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Sitting around the breakfast table we were unable to come up with a simple word for the exhaust out of modern chimneys. It's not really smoke because they aren't wood burning, but using exhaust seems too scientific.

Any ideas?

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    I would just refer to it as the 'central heating exhaust'. In the UK the vents through which these pass are not usually called chimneys, but flues. The gas that it most definitely must NOT be is carbon monoxide, and every home should have at least one carbon monoxide detector which bleeps if that gas is present. Remember that carbon monoxide is odorless and colourless, and can kill you before you realise you have breathed any. Many people die of CO poisoning from domestic appliances. – WS2 Feb 5 '14 at 16:03
  • I find it hard to think of exhaust as scientific, being a word I learned young in relation to cars long before I understood combustion well enough to know why cars would need one. – Jon Hanna Feb 5 '14 at 17:05
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Exhaust would be an acceptable term. You could also call them emissions or gases. When using natural gas combustion, you get greenhouse gases. (CO2, CH4, and N2O emissions are all produced during natural gas combustion. Nearly all of the fuel carbon (99.9 percent) in natural gas is converted to CO2 during the combustion process. The amount of CH4, CO, and VOC produced is insignificant compared to CO2 levels)

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"Flue gases" is a workable term for the exhaust from a furnace or fireplace, but it's not a single word.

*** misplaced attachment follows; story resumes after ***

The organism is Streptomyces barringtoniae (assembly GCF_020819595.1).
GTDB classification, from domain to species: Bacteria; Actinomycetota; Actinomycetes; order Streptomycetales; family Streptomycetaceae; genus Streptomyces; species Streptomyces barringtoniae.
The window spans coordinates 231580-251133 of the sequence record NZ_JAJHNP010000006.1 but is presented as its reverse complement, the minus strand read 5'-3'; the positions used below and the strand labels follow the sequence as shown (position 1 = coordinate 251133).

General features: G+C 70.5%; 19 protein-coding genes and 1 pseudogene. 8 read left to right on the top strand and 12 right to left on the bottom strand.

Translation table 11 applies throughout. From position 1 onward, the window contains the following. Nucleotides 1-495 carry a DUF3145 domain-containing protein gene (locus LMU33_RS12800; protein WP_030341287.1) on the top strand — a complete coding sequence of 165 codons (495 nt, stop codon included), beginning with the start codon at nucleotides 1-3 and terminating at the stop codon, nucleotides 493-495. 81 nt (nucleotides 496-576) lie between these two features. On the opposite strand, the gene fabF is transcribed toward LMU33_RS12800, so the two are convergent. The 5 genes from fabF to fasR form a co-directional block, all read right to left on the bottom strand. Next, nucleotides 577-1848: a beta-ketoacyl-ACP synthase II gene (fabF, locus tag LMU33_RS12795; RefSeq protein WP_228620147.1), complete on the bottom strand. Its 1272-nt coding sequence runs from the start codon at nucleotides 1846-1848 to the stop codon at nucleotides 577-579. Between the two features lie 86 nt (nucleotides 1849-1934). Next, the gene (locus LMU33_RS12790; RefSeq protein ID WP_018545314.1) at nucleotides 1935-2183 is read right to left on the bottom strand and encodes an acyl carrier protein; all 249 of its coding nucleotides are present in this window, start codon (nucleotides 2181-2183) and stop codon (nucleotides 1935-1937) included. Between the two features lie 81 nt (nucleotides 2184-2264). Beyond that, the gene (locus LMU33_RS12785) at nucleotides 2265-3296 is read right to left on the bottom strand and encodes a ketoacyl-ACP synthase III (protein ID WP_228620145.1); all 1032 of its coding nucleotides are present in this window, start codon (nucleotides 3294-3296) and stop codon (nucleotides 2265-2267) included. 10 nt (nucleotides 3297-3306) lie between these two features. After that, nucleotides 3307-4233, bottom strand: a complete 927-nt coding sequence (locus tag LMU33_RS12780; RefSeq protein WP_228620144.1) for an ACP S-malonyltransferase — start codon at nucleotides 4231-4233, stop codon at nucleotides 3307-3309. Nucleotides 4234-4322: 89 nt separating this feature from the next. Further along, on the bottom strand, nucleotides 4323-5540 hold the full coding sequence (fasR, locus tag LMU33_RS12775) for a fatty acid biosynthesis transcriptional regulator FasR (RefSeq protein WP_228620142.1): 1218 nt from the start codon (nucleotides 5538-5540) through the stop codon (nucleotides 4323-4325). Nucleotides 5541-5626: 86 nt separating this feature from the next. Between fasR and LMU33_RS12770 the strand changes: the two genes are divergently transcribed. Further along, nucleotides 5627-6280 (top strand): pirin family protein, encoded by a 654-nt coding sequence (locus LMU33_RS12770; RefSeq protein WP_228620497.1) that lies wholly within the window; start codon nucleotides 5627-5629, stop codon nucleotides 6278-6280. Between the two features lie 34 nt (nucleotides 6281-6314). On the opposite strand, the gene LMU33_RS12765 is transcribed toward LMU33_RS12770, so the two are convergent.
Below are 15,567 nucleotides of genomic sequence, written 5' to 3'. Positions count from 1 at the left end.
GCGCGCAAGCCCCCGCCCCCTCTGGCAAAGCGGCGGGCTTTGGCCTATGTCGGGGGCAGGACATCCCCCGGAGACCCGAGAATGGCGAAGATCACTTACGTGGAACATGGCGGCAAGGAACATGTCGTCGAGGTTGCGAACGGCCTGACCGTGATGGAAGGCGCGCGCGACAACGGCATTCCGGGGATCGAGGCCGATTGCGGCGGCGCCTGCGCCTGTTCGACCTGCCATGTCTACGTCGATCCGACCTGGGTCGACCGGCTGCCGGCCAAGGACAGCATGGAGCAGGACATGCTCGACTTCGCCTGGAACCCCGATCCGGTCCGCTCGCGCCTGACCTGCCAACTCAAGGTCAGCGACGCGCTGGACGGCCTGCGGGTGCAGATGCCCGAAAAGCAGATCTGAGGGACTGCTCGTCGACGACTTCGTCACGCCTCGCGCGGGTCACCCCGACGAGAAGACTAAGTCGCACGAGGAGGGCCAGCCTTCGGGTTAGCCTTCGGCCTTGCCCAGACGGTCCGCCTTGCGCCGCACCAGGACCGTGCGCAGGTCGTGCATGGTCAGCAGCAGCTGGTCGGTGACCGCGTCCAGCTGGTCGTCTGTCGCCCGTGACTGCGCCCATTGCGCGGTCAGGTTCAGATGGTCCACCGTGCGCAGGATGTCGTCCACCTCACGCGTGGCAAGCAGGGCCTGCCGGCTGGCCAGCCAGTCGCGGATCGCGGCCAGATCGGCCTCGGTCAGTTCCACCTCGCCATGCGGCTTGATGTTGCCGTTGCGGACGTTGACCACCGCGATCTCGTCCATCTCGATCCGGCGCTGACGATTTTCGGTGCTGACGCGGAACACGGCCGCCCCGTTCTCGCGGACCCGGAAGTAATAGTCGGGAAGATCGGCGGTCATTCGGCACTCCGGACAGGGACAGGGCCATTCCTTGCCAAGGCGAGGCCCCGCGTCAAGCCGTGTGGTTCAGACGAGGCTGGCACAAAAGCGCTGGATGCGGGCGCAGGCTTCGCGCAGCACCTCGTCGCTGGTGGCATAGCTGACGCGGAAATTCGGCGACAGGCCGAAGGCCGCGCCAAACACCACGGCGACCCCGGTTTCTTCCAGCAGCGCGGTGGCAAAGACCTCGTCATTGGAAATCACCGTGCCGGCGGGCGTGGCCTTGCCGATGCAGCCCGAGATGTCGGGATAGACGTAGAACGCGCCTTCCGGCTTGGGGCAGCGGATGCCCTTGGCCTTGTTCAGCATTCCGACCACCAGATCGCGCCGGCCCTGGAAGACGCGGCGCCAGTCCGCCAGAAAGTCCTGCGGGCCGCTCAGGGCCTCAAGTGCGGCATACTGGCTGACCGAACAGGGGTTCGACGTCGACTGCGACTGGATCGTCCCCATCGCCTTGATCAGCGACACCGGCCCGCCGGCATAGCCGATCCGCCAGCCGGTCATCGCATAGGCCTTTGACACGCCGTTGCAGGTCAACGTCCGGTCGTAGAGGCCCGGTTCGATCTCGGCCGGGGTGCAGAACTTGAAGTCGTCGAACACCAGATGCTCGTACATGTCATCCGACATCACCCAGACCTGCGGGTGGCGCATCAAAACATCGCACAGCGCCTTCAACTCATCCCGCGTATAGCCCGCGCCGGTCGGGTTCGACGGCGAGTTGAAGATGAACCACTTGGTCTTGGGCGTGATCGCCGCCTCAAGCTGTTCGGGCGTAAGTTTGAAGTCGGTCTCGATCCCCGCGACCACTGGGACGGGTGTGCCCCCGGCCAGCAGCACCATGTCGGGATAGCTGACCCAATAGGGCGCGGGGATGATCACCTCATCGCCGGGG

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I recently upgraded my gas central heating boiler, which under current UK regulations requires the outlet flue to be on a house wall (the old boiler vented through a chimney on the roof).

My neighbour was concerned about "smoke" drifting in through his bedroom windows. To allay his concerns I tell him that what he sees coming out of my new condensing boiler is really just...

vapour - particles of moisture or other substance suspended in air and visible as clouds, smoke, etc.

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If you want an alternative to "smoke" or "exhaust", either "emission" or "vapor" would suffice. The particular choice should be driven by why you object to "smoke" and "exhaust."

  • If your implication of "smoke" is that it's cloudy, "exhaust" as in "the exhaust from the car" retains the same connotation of a gas that would be deadly in an enclosed room.
  • If you want to actually emphasize how much less deadly natural gas exhaust is, such as when comparing supplemental heating sources and you want to contrast with the "smoke" from a wood-burning furnace or the "exhaust" of a gasoline generator, "emission" is a good third choice with similar connotations.
  • Should you be in the business of selling or promoting natural gas burning appliances, "vapor" would be a choice that diminishes the implication of "deadly gas" while still not being entirely breathable "air."

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